Posted in September 2014

Dinosaur 13

This is a film about an event that is too awful to make up. Archaeologists from the Black Hills Institute in Dakota found the remains of the biggest T Rex ever, they made a deal with the farmer on whose land it was, then they got to work cleaning and preserving it. Then a load … Continue reading

Music and Longevity

One of the best reasons I known for being involved in various forms of art is the quality of life and longevity it often provides, especially to those who are good at it. When the best of Booker literary prize was first awarded, the average age of nominees was 75. This is an abbreviated list … Continue reading

Early Technology

The industrial revolution did not come out of nowhere. It came from a lot of dreaming, talking and tinkering, and most of all, sharing of ideas. It is surprising how old much of our so –called new technology is. This is from Lisa Nocks book, The Robot The Life Story of a Technology: I am … Continue reading

18th Century Parliamentary Elections

They were notoriously corrupt, with some MPs representing areas with no voters, several of which had fallen into the sea, so perhaps you could count a few fish. Bristol was especially famous for people purchasing the right to vote, of dead men voting, and lots and lots of bribes and riots, cited by Manchester as … Continue reading

Oxford Students, early 1700s

This is some more from Hudson’s English History A Compendium: This is a typical day for students in the early 1700s: Rise before dawn 6am Public Latin prayers Breakfast A walk with my friends, half an hour Study of the minor prophets Study of the poem of Tograeus 9am Study of Philosophy 10am To my … Continue reading

Urban Horseriding

This is an incredible survivor, a stable that survives beneath one of the busiest roads in London, where working horses used to be kept before the dreaded auto took over. Before the car, towns and cities were blighted by the tons of animal waste so cars were seen as a clean alternative. How many millions … Continue reading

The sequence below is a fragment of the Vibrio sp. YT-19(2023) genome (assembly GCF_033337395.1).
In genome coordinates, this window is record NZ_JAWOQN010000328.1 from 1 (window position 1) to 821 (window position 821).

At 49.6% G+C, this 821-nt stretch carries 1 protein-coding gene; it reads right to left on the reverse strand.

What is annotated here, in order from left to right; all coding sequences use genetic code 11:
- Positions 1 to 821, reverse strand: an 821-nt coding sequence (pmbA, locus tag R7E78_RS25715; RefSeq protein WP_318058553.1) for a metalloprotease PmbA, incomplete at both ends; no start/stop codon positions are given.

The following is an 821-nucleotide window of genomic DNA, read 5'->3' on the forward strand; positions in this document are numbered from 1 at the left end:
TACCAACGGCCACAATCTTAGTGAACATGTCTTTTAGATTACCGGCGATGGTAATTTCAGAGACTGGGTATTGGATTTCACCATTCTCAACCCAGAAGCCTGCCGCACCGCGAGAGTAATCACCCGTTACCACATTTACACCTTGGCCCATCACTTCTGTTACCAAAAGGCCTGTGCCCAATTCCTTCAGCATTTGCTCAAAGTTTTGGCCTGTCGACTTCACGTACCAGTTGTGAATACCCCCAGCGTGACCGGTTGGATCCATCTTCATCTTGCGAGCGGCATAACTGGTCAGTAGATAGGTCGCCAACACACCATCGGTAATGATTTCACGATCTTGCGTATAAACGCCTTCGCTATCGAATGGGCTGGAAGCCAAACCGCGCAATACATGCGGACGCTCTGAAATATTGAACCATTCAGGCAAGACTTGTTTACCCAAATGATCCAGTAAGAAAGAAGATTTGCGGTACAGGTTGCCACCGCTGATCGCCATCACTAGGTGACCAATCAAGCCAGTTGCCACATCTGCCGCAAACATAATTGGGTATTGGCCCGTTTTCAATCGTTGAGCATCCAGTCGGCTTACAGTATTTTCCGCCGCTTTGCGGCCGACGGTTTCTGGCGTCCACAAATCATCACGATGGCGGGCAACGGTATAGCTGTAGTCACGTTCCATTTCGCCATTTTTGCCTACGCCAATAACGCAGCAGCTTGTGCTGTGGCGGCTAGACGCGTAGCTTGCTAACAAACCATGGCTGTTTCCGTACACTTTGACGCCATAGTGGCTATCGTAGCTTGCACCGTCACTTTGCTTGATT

Political Wisdom

I meant to post this at the height of the Scottish referendum, but oh well. This is one of the wisest soundbites I’ve ever found. A man was asked about the endless debates, and he said, ‘We’re a country, not a side.’ Indeed. Whilst on this point, there is also a quote from the late … Continue reading

The Supreme Showman

I have a book on the exploits of German born Katterfelto. He was fascinating as he walked a tightrope between real science and hokum. He was arrested once for setting fire to a hayrick when his balloon came down in a field. In his hey day his arrival was announced in town by a pair … Continue reading

Not Attacking Oak Trees

The draconian criminal code of 18th century Britain was basically caused by breakdown in civil authority following the Civil War & Reformation, and new money bringing landowners to buy up country manors without taking on the responsibilities that entailed, like caring for the poor. It is suggested this is why foxhunting was introduced, to bring … Continue reading

In London’s Pillories, 1419

This is a selection of crimes from the wonderful compendium, Hudson’s English History. Most of them were for selling mouldy meat: – Pretending to be a sheriff’s serjeant,, meeting the bakers of Stratforde, and placing them under arrest until they had paid a fine – Selling 2 stinking capons -Selling a putrid pigeon, -Pretending to … Continue reading